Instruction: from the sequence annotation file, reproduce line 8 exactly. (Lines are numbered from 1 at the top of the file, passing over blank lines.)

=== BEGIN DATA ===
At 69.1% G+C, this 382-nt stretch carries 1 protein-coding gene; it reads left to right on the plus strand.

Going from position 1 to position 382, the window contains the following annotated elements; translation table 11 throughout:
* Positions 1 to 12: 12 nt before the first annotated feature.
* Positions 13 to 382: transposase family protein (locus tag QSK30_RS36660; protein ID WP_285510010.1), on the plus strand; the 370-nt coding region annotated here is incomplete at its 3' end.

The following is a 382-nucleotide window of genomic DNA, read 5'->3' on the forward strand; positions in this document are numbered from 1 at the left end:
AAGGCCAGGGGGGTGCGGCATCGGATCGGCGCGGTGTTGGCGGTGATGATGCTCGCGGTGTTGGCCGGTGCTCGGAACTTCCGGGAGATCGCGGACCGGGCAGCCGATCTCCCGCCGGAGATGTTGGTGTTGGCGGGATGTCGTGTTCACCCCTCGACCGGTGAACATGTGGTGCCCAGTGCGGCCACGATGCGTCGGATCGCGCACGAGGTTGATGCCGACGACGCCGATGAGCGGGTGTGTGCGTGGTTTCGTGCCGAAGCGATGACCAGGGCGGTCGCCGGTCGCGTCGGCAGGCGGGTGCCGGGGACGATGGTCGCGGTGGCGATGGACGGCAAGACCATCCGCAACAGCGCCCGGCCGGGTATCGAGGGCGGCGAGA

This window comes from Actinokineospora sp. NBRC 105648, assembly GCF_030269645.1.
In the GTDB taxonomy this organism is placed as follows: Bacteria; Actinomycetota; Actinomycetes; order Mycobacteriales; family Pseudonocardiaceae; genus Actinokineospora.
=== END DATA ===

In the GTDB taxonomy this organism is placed as follows: Bacteria; Actinomycetota; Actinomycetes; order Mycobacteriales; family Pseudonocardiaceae; genus Actinokineospora.